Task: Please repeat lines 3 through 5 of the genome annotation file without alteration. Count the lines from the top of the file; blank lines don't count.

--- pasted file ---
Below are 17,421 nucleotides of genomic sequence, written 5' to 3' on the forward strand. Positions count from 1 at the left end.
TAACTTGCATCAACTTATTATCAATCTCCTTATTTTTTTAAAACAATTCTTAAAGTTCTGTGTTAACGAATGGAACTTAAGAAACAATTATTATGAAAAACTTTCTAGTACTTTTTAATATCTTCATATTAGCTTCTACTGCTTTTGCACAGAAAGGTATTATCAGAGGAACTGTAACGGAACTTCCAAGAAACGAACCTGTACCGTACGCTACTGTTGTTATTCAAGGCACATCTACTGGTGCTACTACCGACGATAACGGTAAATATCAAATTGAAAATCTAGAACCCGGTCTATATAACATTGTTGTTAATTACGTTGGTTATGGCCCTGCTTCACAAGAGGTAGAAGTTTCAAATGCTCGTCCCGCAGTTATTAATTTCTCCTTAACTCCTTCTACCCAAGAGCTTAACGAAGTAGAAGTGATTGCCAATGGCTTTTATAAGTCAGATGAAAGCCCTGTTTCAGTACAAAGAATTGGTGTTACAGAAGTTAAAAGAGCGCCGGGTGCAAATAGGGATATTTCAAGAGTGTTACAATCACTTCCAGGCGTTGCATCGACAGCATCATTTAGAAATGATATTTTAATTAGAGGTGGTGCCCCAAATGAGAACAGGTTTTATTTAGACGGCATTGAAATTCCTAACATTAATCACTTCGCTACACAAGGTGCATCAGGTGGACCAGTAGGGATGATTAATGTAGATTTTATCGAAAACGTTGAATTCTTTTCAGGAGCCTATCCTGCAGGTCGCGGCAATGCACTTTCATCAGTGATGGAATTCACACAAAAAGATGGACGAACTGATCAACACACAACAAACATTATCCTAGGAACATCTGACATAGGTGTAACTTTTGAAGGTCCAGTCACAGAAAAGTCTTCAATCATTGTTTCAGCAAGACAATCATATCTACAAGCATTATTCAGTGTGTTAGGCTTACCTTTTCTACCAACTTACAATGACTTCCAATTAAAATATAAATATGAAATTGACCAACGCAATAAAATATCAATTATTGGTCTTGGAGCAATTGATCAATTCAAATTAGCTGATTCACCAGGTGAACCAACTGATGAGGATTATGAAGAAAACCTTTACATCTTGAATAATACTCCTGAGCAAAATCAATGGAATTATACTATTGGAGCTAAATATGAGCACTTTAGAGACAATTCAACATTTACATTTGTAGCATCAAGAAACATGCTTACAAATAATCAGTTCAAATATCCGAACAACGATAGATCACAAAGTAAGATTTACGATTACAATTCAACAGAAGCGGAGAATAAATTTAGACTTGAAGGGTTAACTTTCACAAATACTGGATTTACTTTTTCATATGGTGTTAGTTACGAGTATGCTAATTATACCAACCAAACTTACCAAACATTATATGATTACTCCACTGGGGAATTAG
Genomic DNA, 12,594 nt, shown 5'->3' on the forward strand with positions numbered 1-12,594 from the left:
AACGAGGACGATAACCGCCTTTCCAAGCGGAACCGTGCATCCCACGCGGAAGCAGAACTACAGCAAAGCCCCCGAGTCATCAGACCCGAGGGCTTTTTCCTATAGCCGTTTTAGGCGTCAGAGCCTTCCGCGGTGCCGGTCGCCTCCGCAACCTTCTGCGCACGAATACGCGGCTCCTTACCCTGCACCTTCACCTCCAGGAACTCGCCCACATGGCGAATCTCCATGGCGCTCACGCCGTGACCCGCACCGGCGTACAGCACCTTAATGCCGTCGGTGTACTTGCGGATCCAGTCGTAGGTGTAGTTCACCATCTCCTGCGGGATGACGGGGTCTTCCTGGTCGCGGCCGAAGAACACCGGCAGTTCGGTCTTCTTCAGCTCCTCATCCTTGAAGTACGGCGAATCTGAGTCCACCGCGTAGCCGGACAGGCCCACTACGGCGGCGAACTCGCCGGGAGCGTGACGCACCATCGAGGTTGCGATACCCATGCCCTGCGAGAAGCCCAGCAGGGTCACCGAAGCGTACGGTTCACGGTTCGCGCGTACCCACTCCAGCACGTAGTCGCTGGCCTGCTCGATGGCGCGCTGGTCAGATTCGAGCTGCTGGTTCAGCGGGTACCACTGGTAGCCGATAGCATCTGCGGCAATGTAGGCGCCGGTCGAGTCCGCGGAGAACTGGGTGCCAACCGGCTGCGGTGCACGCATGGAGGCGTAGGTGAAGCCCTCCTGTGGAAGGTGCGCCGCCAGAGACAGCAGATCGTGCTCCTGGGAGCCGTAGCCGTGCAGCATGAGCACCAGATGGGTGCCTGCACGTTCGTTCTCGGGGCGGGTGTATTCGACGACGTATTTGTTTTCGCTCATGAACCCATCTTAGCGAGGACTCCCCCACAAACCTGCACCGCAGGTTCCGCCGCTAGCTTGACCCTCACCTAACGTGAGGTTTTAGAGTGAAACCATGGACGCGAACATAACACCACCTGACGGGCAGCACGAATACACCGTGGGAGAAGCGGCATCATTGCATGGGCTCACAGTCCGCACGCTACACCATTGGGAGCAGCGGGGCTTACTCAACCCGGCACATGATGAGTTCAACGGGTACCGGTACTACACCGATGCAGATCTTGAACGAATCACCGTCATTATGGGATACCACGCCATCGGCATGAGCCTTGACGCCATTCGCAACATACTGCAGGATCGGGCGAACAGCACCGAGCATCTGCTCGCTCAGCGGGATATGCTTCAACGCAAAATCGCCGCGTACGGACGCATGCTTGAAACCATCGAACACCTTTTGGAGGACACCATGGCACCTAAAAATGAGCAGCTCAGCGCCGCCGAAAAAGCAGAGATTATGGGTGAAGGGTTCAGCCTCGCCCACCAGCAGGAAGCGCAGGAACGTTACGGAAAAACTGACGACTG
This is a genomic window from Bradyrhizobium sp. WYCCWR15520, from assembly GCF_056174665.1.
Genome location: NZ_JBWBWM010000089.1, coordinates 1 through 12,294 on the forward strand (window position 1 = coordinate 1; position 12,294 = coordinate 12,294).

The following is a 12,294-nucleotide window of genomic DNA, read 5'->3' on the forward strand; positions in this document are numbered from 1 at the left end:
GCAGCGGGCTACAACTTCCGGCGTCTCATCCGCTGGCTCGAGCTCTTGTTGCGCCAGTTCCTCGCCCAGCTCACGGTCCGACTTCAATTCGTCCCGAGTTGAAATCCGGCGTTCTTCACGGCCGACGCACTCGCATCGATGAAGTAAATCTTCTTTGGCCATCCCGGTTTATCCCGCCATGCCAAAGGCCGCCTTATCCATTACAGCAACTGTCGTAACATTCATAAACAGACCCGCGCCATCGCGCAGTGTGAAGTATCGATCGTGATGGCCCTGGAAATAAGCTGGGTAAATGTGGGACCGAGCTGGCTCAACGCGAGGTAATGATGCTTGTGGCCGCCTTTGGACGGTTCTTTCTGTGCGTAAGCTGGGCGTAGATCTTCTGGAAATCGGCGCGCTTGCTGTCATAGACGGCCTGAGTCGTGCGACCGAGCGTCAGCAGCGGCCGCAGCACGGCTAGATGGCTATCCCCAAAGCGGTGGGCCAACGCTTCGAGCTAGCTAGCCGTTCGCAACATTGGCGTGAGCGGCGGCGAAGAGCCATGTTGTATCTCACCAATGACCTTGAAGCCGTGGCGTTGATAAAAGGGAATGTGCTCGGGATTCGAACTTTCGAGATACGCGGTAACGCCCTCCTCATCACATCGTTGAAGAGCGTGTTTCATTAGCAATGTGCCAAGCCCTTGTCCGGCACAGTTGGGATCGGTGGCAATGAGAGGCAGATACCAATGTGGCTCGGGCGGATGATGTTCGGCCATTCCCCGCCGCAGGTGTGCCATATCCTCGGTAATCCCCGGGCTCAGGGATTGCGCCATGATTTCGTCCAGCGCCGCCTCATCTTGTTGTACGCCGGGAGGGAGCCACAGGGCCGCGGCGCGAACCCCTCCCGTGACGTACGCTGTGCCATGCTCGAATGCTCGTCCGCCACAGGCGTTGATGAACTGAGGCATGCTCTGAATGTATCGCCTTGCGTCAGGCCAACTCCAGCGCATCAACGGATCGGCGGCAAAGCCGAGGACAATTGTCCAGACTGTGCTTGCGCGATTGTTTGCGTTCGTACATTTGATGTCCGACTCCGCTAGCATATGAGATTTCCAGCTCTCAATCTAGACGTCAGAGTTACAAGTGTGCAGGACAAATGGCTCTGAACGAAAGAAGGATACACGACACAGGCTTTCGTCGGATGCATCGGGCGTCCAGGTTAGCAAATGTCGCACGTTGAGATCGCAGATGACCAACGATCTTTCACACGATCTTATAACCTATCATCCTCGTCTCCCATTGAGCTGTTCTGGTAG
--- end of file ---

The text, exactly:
Genomic DNA, 12,594 nt, shown 5'->3' on the forward strand with positions numbered 1-12,594 from the left:
AACGAGGACGATAACCGCCTTTCCAAGCGGAACCGTGCATCCCACGCGGAAGCAGAACTACAGCAAAGCCCCCGAGTCATCAGACCCGAGGGCTTTTTCCTATAGCCGTTTTAGGCGTCAGAGCCTTCCGCGGTGCCGGTCGCCTCCGCAACCTTCTGCGCACGAATACGCGGCTCCTTACCCTGCACCTTCACCTCCAGGAACTCGCCCACATGGCGAATCTCCATGGCGCTCACGCCGTGACCCGCACCGGCGTACAGCACCTTAATGCCGTCGGTGTACTTGCGGATCCAGTCGTAGGTGTAGTTCACCATCTCCTGCGGGATGACGGGGTCTTCCTGGTCGCGGCCGAAGAACACCGGCAGTTCGGTCTTCTTCAGCTCCTCATCCTTGAAGTACGGCGAATCTGAGTCCACCGCGTAGCCGGACAGGCCCACTACGGCGGCGAACTCGCCGGGAGCGTGACGCACCATCGAGGTTGCGATACCCATGCCCTGCGAGAAGCCCAGCAGGGTCACCGAAGCGTACGGTTCACGGTTCGCGCGTACCCACTCCAGCACGTAGTCGCTGGCCTGCTCGATGGCGCGCTGGTCAGATTCGAGCTGCTGGTTCAGCGGGTACCACTGGTAGCCGATAGCATCTGCGGCAATGTAGGCGCCGGTCGAGTCCGCGGAGAACTGGGTGCCAACCGGCTGCGGTGCACGCATGGAGGCGTAGGTGAAGCCCTCCTGTGGAAGGTGCGCCGCCAGAGACAGCAGATCGTGCTCCTGGGAGCCGTAGCCGTGCAGCATGAGCACCAGATGGGTGCCTGCACGTTCGTTCTCGGGGCGGGTGTATTCGACGACGTATTTGTTTTCGCTCATGAACCCATCTTAGCGAGGACTCCCCCACAAACCTGCACCGCAGGTTCCGCCGCTAGCTTGACCCTCACCTAACGTGAGGTTTTAGAGTGAAACCATGGACGCGAACATAACACCACCTGACGGGCAGCACGAATACACCGTGGGAGAAGCGGCATCATTGCATGGGCTCACAGTCCGCACGCTACACCATTGGGAGCAGCGGGGCTTACTCAACCCGGCACATGATGAGTTCAACGGGTACCGGTACTACACCGATGCAGATCTTGAACGAATCACCGTCATTATGGGATACCACGCCATCGGCATGAGCCTTGACGCCATTCGCAACATACTGCAGGATCGGGCGAACAGCACCGAGCATCTGCTCGCTCAGCGGGATATGCTTCAACGCAAAATCGCCGCGTACGGACGCATGCTTGAAACCATCGAACACCTTTTGGAGGACACCATGGCACCTAAAAATGAGCAGCTCAGCGCCGCCGAAAAAGCAGAGATTATGGGTGAAGGGTTCAGCCTCGCCCACCAGCAGGAAGCGCAGGAACGTTACGGAAAAACTGACGACTG
This is a genomic window from Bradyrhizobium sp. WYCCWR15520, from assembly GCF_056174665.1.